Engineered stem cells could evade immune system rejection, study shows
By editing out a set of proteins on the surface of human pluripotent stem cells, researchers have ensured they will be not be rejected by the body’s immune system.
Researchers have reported how they genetically edited out a key set of proteins found on the surface of human pluripotent stem cells (hPSCs) that are the targets of immune rejection, rendering them invisible to the body’s immune system.
The multi-institutional research team was led by Dr Xiaoqing Zhang and Dr Lin Ma from the Tongji University School of Medicine, China.
“What we have done is taken advantage of the non-classical human leukocyte antigen (HLA) molecules, which encode the main targets of allograft rejection, to construct hypoimmunogenic hPSCs,” Zhang said. “Our strategy not only ameliorates the body’s main immune-rejection weapons — T cells (especially CD8+ Ts), natural killer (NK) cells and antigen-presenting cells – but also attenuates cell contact-triggered cell killing and immunogenicity of the allograft environment.”
The team say their work grew out of their knowledge that the HLA-G family is one of the most prominently expressed HLA class I molecules in the placenta, with the job of protecting foetal tissue from the mother’s immune system.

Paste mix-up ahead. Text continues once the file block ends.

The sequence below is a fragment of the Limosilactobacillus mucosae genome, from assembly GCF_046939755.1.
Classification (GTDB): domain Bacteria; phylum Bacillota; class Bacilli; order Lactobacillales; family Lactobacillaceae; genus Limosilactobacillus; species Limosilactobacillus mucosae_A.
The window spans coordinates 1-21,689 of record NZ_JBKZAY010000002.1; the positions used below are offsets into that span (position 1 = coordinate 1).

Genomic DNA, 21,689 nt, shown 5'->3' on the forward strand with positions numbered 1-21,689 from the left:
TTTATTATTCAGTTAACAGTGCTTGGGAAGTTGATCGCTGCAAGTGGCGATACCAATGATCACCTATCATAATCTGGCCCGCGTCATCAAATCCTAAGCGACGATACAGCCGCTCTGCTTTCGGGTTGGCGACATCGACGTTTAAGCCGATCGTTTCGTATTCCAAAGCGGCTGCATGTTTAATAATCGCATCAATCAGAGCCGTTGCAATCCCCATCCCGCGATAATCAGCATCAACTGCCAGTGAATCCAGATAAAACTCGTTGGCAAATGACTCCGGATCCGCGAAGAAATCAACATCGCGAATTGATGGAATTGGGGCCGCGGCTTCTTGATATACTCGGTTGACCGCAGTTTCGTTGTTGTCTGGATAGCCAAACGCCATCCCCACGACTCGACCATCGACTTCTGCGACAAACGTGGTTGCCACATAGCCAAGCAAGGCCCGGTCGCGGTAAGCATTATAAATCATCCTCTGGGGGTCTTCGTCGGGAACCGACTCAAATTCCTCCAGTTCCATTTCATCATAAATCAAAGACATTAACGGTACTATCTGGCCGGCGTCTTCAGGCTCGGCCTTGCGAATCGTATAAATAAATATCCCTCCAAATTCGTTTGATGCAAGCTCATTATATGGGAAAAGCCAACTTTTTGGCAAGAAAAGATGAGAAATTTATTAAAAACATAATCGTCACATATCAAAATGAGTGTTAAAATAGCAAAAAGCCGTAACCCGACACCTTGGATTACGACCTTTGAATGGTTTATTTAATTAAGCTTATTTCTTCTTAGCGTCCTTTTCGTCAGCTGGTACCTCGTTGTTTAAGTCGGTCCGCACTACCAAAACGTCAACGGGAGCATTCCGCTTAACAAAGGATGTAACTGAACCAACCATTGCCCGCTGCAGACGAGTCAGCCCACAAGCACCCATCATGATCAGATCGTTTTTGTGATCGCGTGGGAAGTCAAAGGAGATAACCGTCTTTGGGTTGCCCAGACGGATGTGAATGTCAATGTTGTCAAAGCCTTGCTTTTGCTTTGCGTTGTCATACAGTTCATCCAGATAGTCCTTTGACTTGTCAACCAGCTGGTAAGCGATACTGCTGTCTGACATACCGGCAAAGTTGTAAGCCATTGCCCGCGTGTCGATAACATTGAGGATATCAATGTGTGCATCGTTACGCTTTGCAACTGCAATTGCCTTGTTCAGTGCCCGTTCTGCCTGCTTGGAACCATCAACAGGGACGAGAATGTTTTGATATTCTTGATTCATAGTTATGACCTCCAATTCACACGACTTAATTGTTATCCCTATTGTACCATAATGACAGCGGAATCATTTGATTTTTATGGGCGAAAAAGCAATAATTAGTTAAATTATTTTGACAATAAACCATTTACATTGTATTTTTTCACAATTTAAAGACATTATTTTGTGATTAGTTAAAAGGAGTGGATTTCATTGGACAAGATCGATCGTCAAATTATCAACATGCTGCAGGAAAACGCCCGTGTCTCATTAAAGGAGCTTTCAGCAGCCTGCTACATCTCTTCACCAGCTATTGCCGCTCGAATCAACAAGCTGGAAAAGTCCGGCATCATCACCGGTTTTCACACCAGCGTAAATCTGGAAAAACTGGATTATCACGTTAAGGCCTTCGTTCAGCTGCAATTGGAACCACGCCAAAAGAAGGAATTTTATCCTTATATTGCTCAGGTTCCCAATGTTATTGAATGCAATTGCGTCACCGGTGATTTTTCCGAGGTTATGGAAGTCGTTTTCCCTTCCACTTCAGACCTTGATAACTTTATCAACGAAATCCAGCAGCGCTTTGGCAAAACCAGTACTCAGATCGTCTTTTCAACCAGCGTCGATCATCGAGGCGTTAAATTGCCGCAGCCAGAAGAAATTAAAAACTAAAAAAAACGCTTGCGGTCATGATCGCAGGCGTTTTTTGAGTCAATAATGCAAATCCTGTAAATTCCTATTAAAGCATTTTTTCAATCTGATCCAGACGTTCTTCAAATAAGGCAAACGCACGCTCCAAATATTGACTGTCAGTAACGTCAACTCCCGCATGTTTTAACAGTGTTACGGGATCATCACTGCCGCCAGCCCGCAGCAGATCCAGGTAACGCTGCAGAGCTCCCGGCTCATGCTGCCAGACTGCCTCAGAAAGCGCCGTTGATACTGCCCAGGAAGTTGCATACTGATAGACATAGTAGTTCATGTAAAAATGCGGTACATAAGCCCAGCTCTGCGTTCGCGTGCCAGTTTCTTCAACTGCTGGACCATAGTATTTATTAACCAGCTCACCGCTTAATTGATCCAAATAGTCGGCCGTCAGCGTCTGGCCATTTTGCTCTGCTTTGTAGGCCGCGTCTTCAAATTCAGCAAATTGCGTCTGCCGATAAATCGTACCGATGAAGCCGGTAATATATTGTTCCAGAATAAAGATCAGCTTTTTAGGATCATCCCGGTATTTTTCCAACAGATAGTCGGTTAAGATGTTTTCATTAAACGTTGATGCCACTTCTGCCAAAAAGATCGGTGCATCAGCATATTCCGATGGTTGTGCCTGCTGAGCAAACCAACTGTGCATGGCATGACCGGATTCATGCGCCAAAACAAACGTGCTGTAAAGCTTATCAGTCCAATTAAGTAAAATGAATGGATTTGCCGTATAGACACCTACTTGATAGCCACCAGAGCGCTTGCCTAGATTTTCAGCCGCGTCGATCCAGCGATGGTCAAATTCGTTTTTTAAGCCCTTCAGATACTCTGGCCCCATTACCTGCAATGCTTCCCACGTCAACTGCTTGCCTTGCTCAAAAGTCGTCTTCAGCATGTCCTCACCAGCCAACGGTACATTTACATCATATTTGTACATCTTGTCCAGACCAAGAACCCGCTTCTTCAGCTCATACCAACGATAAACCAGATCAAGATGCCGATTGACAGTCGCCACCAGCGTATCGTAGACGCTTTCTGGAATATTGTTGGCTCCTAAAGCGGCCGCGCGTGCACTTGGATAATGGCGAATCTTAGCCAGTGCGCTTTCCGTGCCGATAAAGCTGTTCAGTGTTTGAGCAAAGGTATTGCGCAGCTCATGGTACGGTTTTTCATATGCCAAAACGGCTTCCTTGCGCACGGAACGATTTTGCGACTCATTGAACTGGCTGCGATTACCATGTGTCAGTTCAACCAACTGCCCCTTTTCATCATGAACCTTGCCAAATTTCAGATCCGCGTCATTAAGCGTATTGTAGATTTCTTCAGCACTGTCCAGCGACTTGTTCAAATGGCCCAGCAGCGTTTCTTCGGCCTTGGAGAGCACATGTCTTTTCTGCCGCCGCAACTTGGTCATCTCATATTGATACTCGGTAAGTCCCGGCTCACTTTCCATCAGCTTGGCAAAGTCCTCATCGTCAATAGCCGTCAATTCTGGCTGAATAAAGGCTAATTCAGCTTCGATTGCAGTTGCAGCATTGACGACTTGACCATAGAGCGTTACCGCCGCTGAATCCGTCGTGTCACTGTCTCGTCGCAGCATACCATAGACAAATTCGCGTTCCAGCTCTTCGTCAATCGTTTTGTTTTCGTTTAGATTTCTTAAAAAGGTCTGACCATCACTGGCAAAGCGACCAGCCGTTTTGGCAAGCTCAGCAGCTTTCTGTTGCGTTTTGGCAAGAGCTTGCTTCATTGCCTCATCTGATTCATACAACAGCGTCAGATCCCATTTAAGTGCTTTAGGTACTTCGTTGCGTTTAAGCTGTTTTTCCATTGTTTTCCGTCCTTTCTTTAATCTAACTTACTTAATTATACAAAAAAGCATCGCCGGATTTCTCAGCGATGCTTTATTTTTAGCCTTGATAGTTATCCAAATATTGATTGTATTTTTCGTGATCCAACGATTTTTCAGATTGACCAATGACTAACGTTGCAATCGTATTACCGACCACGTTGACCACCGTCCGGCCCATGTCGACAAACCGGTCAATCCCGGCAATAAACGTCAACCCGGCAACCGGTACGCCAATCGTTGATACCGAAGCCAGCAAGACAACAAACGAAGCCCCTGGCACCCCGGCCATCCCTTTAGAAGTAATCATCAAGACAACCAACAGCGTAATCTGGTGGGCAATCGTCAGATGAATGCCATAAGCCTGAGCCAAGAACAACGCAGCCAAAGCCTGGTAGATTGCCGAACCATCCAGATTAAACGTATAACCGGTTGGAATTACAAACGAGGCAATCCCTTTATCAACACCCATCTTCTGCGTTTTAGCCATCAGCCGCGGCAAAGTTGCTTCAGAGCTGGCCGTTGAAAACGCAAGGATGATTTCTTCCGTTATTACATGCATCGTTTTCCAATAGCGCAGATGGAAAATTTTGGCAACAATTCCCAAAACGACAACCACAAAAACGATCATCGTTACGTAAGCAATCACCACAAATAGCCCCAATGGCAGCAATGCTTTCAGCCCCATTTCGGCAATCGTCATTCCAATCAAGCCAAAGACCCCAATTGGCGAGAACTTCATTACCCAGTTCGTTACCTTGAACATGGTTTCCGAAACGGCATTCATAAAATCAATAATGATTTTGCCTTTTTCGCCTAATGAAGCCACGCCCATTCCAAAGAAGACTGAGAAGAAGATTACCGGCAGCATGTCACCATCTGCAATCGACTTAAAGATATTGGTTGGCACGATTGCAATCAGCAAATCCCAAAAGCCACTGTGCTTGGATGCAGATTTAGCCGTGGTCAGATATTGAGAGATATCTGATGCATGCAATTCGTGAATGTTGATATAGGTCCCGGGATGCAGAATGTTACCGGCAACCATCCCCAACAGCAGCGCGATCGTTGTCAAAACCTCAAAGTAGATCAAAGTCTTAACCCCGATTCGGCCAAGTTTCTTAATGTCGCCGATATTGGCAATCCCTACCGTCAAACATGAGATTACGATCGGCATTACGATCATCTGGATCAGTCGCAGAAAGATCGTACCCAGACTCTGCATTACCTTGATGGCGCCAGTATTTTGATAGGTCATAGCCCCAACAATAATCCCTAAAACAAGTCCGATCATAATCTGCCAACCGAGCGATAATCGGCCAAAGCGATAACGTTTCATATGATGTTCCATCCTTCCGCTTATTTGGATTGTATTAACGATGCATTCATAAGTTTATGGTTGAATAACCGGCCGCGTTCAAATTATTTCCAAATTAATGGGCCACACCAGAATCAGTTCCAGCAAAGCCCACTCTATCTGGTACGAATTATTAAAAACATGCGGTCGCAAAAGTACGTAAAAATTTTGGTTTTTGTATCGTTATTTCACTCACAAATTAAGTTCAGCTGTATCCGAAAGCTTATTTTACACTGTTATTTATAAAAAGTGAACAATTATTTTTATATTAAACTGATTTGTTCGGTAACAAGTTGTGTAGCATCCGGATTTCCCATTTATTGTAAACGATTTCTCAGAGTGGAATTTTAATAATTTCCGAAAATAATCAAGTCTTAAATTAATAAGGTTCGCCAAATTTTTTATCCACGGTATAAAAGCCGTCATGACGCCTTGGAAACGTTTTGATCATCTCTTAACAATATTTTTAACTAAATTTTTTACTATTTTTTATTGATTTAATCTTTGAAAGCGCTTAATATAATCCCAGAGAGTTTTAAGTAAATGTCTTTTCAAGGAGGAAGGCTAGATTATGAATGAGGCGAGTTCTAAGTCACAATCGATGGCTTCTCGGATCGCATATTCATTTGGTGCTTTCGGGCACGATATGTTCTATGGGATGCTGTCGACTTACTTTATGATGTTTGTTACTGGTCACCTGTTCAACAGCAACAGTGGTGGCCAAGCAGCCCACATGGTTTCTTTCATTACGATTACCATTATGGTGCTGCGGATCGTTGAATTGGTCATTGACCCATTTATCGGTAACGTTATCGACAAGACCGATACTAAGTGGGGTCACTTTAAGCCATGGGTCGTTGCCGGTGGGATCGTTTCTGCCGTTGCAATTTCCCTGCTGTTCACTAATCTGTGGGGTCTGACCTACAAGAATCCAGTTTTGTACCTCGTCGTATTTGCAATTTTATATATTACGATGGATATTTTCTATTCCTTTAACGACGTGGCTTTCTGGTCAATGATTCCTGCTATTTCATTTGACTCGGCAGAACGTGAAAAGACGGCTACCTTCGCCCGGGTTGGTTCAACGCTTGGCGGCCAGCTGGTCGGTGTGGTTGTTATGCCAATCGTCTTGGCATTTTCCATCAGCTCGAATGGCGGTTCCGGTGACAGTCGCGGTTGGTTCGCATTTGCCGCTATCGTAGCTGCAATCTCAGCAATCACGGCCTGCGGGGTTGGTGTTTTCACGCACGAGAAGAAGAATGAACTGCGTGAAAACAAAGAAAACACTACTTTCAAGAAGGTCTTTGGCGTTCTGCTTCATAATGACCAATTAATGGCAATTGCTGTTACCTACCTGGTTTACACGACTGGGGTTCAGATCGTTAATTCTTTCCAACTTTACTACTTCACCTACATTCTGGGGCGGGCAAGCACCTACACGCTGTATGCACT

“It’s a remarkable example of immune accommodation in mammals,” Zhang explained. “So we engineered hPSCs using CRISPR-Cas9 gene-editing technology for beta-2 microglobulin (β2m) knock out or for biallelic knock-in of HLA-G1 within the endogenous β2m loci. Elimination of the surface expression of the HLA proteins protected the hPSCs from cytotoxicity mediated by the CD8+ T and NK cells. The lack of surface expression also resulted in missing-self recognition and aberrant NK cell activation.”
“To the best of our knowledge, this is the first study to report that engineered β2m- HLA-G5 proteins are soluble, secretable and can efficiently protect donor cells from immune responses. This not only provides a novel strategy to generate hypoimmunogenic human cells for allografting, but also sheds light on the role of HLA-G in immune tolerance during pregnancy and organ transplantation,” said Ma.
The researchers say the next step will be to address any safety concerns with the engineered hPSCs, including whether they have a higher risk of growing tumours given their capability to escape immune surveillance.
“Introducing a controllable suicide gene might provide an efficient way to remove the risk,” Ma said. “If all goes well, the engineered hPSCs could serve as an unlimited source for generating universally compatible ‘off-the-shelf’ cell grafts in the future.”
The findings were published in STEM CELLS.